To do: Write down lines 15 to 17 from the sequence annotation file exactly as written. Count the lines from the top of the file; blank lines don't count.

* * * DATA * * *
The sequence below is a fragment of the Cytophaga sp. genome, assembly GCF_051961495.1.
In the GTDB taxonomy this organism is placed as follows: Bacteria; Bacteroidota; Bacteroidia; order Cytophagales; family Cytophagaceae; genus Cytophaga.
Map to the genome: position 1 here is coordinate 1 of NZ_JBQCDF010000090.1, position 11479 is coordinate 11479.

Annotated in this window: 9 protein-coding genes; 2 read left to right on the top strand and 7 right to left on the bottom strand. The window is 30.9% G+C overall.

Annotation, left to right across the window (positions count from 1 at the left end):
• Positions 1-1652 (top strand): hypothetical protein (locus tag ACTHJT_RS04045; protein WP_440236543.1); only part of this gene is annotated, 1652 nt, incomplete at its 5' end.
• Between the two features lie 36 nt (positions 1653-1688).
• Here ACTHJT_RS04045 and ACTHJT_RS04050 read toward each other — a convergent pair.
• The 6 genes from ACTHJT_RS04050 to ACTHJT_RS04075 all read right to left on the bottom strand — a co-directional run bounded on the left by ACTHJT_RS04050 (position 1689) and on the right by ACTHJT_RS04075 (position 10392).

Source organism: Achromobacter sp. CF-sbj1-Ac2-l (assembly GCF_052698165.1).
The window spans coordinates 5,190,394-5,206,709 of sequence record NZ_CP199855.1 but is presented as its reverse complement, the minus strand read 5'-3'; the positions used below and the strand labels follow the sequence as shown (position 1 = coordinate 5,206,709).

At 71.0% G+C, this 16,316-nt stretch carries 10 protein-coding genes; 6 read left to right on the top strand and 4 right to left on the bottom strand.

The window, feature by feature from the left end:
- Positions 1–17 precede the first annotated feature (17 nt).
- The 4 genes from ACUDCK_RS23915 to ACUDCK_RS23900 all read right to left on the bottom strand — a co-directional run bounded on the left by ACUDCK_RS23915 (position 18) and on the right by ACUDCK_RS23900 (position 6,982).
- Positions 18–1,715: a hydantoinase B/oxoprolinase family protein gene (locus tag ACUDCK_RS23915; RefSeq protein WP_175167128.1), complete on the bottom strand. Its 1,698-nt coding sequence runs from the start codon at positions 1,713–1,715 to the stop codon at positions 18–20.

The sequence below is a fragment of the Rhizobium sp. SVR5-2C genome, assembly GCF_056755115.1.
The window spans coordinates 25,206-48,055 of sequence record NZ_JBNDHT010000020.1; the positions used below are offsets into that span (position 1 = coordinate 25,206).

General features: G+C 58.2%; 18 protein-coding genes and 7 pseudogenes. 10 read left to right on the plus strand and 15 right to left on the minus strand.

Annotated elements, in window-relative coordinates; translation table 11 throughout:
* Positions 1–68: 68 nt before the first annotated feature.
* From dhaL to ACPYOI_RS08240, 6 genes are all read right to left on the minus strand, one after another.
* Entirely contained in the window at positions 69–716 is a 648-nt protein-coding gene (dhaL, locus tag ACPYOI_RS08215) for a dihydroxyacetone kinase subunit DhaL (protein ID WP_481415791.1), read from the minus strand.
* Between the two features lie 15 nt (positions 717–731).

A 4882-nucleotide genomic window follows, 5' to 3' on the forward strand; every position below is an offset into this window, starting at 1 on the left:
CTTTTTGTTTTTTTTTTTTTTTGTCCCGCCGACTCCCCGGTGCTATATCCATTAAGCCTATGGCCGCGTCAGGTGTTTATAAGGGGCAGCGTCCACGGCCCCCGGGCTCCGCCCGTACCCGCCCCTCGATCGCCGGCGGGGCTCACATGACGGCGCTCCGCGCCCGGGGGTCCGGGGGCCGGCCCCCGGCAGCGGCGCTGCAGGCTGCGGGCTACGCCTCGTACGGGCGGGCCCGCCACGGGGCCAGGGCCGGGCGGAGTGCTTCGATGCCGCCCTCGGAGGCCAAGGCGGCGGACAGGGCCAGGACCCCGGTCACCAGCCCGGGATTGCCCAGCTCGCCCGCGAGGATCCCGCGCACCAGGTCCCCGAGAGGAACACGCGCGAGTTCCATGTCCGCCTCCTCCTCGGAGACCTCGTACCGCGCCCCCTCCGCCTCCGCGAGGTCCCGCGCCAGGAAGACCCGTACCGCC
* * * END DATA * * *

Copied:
- The 4 genes from ACUDCK_RS23915 to ACUDCK_RS23900 all read right to left on the bottom strand — a co-directional run bounded on the left by ACUDCK_RS23915 (position 18) and on the right by ACUDCK_RS23900 (position 6,982).
- Positions 18–1,715: a hydantoinase B/oxoprolinase family protein gene (locus tag ACUDCK_RS23915; RefSeq protein WP_175167128.1), complete on the bottom strand. Its 1,698-nt coding sequence runs from the start codon at positions 1,713–1,715 to the stop codon at positions 18–20.

The sequence below is a fragment of the Rhizobium sp. SVR5-2C genome, assembly GCF_056755115.1.